Learning how to write a tagline and leverage its marketing value will help a new business owner start in a successful direction.
When I sit down with a new client to begin designing her or his website, one of the first questions I ask is, “What is your tagline?”
A good tagline sums up a company’s mission and promise and sets it apart from competitors. The tagline is such an important tool in marketing that there are agencies whose one specialty is crafting them.
Most us are not wordsmiths. Whether we are a solo entrepreneurs, artists, or run a small company, we already have enough responsibilities. Writing our company tagline can get overlooked.
This is a big miss. You can learn how to write a tagline. A well-written tagline used consistently will help even a small business rise over their competitors.
Tagline Marketing Lesson 101 From Trump University
This season’s Presidential contest reminds me, particularly on the Republican side, of the value of a tagline.
“Make America Great Again” is, frankly, a great tagline. After all, who doesn’t want to be great? The Trump tagline accomplishes all three of the important qualities of a good tagline: mission, promise, and brand. In four words the Presidential candidate lays out the mission of his campaign, makes a promise to voters, and brands himself as great.
This post is not an endorsement of any candidate. My intention is to encourage small businesses to think about their tagline and provide some guidance in how to write one.
–Mary Ann Aschenbrenner
Logo and Tagline Should Work Together
Think of it this way. A logo is the visible representation of a brand. The tagline is the audible representation of a brand. Like the logo, the tagline rarely changes. It is part of the company brand identity.
Large companies will spend millions marketing their logo and tagline. Consider Nike: the swoosh is inseparable from, “Just Do It.” In this case, the tagline implies activity and that Nike is a company of activity. The promise is that their products will make customers fit and active. Nike has done such a masterful job marketing their logo with their tagline that we can’t see one without remembering the other.
This season’s Republican presidential candidate gained status and recognition with free publicity from the media. His early marketing work in the Republican primaries, his volatile and entertaining pronouncements, garnered him millions in free media exposure. All along, at every public opportunity, he repeated his tagline.
As a small entrepreneur we often underestimate our ability to market our ourselves and our businesses. We may not have Nike’s budget or a billionaire’s ego, but we do have a network, a circle of business associates and customers. Each of our customers should know our tagline. Friends should also know our company tagline. They should know our tagline because we repeat it in conversation, on our websites, and on our business cards.
Even on a small scale, even for a small business or artist entrepreneur, a tagline will improve your marketing and help you stay in your customer’s minds.
Waterlink Web Example
My company is an example of a small business using a logo and tagline combination for marketing. Our tagline is, “connecting your customers with you.”
I wrote this tagline because we include onsite search engine optimization in each website we build. Our websites come up in search results for the products and services that our clients build or sell. But, saying all that can leave clients who are unfamiliar with technology confused. The tagline sums it up: connecting your customers with you.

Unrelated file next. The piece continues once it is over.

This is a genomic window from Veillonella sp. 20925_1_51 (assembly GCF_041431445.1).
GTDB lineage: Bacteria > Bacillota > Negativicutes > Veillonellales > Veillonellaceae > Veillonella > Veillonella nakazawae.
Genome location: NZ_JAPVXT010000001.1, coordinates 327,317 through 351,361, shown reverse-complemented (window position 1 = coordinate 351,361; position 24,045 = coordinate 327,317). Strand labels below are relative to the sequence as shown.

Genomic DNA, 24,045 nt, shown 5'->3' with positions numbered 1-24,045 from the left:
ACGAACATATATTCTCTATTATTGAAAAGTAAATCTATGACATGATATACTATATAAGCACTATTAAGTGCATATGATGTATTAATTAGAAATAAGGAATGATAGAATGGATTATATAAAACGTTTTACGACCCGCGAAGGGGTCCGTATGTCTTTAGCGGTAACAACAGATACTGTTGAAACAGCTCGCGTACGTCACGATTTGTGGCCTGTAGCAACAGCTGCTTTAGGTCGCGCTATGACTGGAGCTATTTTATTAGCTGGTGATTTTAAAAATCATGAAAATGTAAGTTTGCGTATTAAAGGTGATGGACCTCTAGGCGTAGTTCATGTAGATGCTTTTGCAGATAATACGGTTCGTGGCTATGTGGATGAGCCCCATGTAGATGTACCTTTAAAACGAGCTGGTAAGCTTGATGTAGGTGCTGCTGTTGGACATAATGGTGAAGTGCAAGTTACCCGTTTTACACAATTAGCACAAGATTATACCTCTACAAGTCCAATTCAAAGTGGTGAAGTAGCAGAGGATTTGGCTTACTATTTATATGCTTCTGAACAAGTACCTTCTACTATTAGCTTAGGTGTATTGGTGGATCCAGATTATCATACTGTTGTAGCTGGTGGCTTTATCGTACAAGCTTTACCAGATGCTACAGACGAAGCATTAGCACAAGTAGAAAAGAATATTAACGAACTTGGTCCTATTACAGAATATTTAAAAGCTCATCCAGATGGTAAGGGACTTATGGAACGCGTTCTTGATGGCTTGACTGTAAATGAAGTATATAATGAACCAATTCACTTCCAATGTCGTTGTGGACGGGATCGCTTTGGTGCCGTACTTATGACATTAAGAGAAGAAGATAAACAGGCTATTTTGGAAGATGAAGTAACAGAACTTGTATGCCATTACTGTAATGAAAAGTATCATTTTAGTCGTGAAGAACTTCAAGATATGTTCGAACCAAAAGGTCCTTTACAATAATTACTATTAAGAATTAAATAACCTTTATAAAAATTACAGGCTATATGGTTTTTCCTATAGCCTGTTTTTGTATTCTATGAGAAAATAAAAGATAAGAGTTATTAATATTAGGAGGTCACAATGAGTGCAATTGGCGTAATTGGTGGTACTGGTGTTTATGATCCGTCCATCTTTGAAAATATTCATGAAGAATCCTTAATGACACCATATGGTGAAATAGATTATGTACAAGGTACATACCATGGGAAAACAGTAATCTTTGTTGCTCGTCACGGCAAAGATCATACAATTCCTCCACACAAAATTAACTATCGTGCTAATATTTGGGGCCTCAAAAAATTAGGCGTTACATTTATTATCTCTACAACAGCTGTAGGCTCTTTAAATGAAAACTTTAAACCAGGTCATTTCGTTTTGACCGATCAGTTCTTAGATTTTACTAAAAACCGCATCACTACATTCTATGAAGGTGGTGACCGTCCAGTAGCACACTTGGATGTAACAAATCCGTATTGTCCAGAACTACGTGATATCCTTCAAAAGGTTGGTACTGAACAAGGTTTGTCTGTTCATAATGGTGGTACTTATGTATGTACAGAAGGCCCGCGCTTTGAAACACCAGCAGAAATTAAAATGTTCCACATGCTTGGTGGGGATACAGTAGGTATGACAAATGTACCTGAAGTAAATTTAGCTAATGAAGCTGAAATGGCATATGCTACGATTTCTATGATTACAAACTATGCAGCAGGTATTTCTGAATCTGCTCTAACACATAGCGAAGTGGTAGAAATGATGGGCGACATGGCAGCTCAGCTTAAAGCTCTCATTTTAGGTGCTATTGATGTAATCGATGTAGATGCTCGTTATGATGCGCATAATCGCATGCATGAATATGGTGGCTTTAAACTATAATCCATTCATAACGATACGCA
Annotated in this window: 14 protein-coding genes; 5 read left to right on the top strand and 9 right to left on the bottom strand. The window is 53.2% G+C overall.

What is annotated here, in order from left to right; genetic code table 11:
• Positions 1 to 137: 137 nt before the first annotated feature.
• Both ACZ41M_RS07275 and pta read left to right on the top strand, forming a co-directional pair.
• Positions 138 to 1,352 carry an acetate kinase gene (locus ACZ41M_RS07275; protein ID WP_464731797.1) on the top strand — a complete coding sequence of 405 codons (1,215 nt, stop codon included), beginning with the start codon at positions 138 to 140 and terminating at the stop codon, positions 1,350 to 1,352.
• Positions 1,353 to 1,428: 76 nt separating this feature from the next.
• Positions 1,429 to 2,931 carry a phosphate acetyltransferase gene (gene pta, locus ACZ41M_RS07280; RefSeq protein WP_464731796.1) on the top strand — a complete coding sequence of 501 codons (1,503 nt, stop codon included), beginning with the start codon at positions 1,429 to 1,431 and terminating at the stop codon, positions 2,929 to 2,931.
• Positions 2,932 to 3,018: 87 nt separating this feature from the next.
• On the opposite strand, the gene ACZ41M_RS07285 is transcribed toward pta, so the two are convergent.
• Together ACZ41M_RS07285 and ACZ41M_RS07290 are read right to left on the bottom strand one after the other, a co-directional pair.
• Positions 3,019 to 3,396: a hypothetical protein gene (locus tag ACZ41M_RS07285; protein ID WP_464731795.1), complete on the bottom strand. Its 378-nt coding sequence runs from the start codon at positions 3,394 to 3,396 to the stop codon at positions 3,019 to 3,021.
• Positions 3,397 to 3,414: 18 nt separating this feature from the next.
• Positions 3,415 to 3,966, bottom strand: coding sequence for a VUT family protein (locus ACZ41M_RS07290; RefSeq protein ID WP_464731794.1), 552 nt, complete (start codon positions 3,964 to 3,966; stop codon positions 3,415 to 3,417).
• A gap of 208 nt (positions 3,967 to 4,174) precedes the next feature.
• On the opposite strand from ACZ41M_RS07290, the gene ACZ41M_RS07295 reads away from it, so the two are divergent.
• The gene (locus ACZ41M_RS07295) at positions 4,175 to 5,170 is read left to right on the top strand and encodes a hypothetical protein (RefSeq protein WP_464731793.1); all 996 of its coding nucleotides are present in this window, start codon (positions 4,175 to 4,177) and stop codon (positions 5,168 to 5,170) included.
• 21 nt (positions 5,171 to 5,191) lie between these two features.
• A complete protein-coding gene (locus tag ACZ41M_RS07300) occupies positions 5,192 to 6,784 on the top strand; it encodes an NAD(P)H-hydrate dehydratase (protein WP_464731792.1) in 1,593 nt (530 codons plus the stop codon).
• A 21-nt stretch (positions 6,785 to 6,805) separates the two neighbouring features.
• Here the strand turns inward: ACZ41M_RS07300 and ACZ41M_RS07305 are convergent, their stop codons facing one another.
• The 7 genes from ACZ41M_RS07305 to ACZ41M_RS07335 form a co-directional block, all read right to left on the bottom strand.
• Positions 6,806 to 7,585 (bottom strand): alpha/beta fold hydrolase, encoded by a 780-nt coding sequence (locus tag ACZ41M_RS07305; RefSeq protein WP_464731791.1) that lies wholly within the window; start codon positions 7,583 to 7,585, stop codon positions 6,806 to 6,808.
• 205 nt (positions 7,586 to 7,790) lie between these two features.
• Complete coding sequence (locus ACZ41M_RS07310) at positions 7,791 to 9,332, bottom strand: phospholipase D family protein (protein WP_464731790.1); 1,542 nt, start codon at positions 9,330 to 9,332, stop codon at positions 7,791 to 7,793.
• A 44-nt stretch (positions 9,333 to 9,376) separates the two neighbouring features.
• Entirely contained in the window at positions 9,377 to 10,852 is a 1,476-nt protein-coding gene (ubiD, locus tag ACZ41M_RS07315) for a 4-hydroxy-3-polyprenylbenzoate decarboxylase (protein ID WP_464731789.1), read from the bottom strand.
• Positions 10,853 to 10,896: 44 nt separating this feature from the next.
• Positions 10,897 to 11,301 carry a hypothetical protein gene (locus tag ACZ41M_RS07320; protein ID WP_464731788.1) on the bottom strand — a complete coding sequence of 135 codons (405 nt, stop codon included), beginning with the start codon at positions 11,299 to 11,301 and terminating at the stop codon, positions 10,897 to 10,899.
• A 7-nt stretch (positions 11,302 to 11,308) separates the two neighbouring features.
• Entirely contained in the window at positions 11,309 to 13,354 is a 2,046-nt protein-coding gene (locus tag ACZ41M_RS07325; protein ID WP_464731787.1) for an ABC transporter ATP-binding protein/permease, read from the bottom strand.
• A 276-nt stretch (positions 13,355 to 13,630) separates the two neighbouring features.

Our company mission is to help businesses grow by connecting our clients with their customers through quality websites. The tagline’s promise is that a website by Waterlink Web can do this.
Both online and in our printed material our tagline is shown with our logo. Our logo is a bridge, an image of connection. In this case it is an artist’s rendering of the St. Johns Bridge in North Portland where Waterlink Web is located.
When people ask me what, I do I include the phrase, “Connecting your customers with you,” as part of the conversation while describing my work. This sets Waterlink Web apart from our competitors who generally list website and marketing services when describing their businesses.
Truth in Taglines
Taglines are not always honest, and occasionally we can live with that. As a child I remember wondering why the M&M’s were melting in my hand when the promise was, “melts in your mouth, not in your hands.” The M&M’s tagline may lack veracity, but this Halloween that won’t stop me from buying them for the trick-or-treaters who come to our door.
For business owners (and politicians), however, I recommend you keep your tagline truthful. Only promise what you can deliver.
Our fond memories from childhood will help us forgive M&M’s. Your customer’s memory of your service, products, and attention to detail will only be a pleasant one if those memories meet with the promise of your tagline.[divider_flat]
More Tips on Writing a Tagline
Keep it simple. Three to eight words is plenty. You can add more copy and description on your website or brochures. A short and memorable phrase will stay in your customer’s minds.
Keep it natural. Avoid the soulless version that a marketing committee might write. If it doesn’t feel right to you as the business owner, then it probably isn’t.
When I talk with a new client who doesn’t have a tagline we will begin the process of writing one. My client may not be a wordsmith, but I am. It may take a few days and a series of edits, but at Waterlink Web our clients come away with a website and a tagline. I can help teach you how to write a tagline.
For more tips checkout “10 Tips for a Remarkable Tagline” on the Inc. blog.